Vertumnus was a nature god who could assume any shape, and is here shown wooing the nymph Pomona. He gained her presence by disguising himself as an old woman, and proceeded to plea his cause. When this failed, he revealed his true identity as a youthful god; he is shown here having just removed his mask.
Vertumnus and Pomona was almost certainly originally made for Canons in Middlesex, the seat of the Duke of Chandos, as a companion to a similar group by Scheemakers. After Canons was demolished the group went to Stowe in Buckinghamshire, where it functioned as a garden sculpture until it was sold in 1921. The two groups were clearly viewed as a pair. In 1797 and 1799 they were noted as being in the garden. By 1848, when the first Stowe sale took place, they were in the South Portico. Because the sculpture stood outside for many years, the surface of the marble is badly weathered.
Delvaux came from the Netherlands, but worked in England from 1717 to 1728, mainly as a partner of Peter Scheemakers (1691-1781).
During the 18th century garden sculpture became increasingly popular in Britain. Statues, monuments, temples and follies peopled extensive landscaped gardens. Mythological subjects abound, such as this Vertumnus and Pomona, partly because patrons and collectors were emulating classical and Italian renaissance gardens.
Vertumnus and Pomona is a story of seduction and deception from Ovid's Metamorphoses, a popular source of imagery for 17th century Dutch painters. Vertumnus, the Roman god of seasons and change, assumed multiple guises as he attempted to woo the recalcitrant wood nymph Pomona. Govaert Flinck has painted the moment in the courtship when Vertumnus, disguised as an old woman, is speaking on his own behalf to a bemused Pomona. The two figures are dramatically pressed to the front of the picture plane in a tightly defined space and are set against a dark background of tree trunks and exposed roots.
While the setting is intimate and the figures are so close that their knees almost touch, the distance between them is unmistakable. Pomona, seated on the right, is portrayed as a ruddy complexioned young woman, elegantly-if curiously for the setting-dressed in white satin, with a richly embroidered bodice. She leans to her left, her check pressed heavily into her hand, her gaze directed off into the distance. Whether she is listening intently to her companion or dreamily lost in her own thoughts is impossible to discern.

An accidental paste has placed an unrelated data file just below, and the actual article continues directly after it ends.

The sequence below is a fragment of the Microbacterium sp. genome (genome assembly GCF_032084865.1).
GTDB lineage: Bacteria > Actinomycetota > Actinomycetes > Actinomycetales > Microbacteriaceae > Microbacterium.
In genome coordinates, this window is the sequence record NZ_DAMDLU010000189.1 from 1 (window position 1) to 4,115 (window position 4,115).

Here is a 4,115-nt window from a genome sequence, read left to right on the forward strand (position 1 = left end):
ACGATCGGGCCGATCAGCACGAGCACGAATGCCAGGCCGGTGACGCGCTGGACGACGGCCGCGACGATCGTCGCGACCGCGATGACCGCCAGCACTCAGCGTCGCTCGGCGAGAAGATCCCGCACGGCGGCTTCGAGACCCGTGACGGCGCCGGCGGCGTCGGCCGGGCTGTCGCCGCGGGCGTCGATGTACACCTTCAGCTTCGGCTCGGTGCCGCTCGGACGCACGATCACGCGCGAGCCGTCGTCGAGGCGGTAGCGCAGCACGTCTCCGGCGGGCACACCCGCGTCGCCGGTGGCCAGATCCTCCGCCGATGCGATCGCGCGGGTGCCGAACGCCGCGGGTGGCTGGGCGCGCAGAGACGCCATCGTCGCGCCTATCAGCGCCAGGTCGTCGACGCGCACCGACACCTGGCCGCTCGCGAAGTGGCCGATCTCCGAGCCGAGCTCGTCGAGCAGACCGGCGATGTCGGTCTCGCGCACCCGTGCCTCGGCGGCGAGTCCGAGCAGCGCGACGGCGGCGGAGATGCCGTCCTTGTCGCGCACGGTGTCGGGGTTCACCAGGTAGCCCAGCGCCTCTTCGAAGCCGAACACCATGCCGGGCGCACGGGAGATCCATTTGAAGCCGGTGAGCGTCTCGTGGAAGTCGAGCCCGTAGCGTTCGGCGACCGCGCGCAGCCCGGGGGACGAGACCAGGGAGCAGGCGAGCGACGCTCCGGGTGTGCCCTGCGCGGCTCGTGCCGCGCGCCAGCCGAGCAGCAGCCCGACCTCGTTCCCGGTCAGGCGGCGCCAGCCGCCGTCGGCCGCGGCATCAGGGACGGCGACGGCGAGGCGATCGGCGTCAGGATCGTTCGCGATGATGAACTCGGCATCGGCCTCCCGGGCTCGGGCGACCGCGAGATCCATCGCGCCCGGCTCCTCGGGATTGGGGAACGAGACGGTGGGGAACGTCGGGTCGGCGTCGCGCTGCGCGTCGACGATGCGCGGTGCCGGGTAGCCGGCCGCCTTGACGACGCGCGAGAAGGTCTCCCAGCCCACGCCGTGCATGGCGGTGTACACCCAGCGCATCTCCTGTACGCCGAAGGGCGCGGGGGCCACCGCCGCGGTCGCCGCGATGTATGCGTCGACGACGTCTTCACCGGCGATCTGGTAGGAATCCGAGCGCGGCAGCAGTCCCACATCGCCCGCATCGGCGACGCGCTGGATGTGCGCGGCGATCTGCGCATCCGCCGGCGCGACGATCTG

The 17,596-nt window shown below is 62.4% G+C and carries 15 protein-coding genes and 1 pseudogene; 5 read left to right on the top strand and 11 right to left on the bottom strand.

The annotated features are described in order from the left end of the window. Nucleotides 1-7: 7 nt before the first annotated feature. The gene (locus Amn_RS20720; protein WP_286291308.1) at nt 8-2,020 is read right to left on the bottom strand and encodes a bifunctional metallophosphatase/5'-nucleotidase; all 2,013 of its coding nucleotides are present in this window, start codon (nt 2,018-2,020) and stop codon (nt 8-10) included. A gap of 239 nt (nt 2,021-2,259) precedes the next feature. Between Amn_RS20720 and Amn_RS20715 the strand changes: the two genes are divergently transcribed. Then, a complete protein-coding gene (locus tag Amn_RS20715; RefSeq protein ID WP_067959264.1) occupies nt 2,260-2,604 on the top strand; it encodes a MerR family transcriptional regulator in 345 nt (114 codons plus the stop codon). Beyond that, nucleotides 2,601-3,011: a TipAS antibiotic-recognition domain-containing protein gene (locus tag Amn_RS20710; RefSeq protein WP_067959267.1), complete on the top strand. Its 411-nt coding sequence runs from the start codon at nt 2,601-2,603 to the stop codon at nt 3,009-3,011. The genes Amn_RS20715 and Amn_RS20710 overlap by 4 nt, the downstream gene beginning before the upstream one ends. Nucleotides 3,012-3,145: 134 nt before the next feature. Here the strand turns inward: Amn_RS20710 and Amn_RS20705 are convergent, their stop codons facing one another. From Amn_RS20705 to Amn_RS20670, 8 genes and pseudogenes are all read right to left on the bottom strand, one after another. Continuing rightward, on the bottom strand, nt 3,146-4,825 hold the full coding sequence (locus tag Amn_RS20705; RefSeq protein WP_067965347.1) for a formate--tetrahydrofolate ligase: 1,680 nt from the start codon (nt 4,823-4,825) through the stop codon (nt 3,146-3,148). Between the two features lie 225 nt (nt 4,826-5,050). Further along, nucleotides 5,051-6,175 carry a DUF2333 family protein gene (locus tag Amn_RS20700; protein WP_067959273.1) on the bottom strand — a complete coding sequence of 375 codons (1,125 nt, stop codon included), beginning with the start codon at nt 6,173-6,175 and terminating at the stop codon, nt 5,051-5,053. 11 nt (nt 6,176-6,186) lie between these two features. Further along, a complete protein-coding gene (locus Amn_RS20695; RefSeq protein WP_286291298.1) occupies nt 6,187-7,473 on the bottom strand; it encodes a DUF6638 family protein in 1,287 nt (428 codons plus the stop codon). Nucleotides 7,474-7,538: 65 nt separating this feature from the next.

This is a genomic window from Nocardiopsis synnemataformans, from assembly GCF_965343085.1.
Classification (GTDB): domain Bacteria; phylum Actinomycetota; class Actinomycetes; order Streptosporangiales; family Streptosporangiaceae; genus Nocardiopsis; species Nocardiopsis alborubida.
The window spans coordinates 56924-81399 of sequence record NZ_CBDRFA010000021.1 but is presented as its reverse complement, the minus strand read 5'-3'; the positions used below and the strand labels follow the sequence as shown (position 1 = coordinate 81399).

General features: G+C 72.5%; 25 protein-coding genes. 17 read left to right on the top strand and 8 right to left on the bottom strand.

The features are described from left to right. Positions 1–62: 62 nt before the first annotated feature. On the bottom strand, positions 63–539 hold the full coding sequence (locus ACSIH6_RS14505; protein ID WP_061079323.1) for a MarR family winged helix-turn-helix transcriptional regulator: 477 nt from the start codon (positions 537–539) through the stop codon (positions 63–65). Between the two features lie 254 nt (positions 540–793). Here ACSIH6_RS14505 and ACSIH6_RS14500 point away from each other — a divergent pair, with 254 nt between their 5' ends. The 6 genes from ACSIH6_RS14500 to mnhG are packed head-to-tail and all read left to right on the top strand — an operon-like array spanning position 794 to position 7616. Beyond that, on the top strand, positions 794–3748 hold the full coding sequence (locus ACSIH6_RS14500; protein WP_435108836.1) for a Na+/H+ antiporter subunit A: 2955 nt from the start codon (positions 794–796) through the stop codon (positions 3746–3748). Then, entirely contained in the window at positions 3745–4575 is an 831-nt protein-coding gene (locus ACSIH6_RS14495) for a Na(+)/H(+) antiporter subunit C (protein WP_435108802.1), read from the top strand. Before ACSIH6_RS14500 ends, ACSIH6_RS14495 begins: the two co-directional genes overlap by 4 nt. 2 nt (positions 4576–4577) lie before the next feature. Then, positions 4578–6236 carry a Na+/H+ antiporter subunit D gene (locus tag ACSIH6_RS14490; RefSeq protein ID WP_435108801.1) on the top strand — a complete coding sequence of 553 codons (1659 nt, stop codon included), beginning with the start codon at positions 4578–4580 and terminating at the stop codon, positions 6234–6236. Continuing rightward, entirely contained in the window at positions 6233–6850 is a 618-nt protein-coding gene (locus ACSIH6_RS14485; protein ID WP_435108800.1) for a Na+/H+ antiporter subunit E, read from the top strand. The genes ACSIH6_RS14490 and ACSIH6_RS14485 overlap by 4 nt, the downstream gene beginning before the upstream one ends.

On the left, Vertumnus is portrayed in mid-gesture, "her" right hand moving toward Pomona; her left, turning back to herself. In contrast with Pomona's youthful complexion, Vertumnus' coarse skin and features bear the evidence of age. What isn't immediately certain, however, is Vertumnus' gender. While the rust-colored clothing and turban-like headdress suggest a woman's garments, there is a manly quality in both the face and hands. Flinck, exercising his culture's delight in sexual innuendo, solves the riddle for the careful observer who notices the walking stick that leans against the inside of Vertumnus' thigh.
Sculpture, Room 23, The Dorothy and Michael Hintze Galleries, case FS
This object is part of "Scan The World". Scan the World is a non-profit initiative introduced by MyMiniFactory, through which we are creating a digital archive of fully 3D printable sculptures, artworks and landmarks from across the globe for the public to access for free. Scan the World is an open source, community effort, if you have interesting items around you and would like to contribute, email email@example.com to find out how you can help.
Courtesy of the Victoria and Albert Museum, London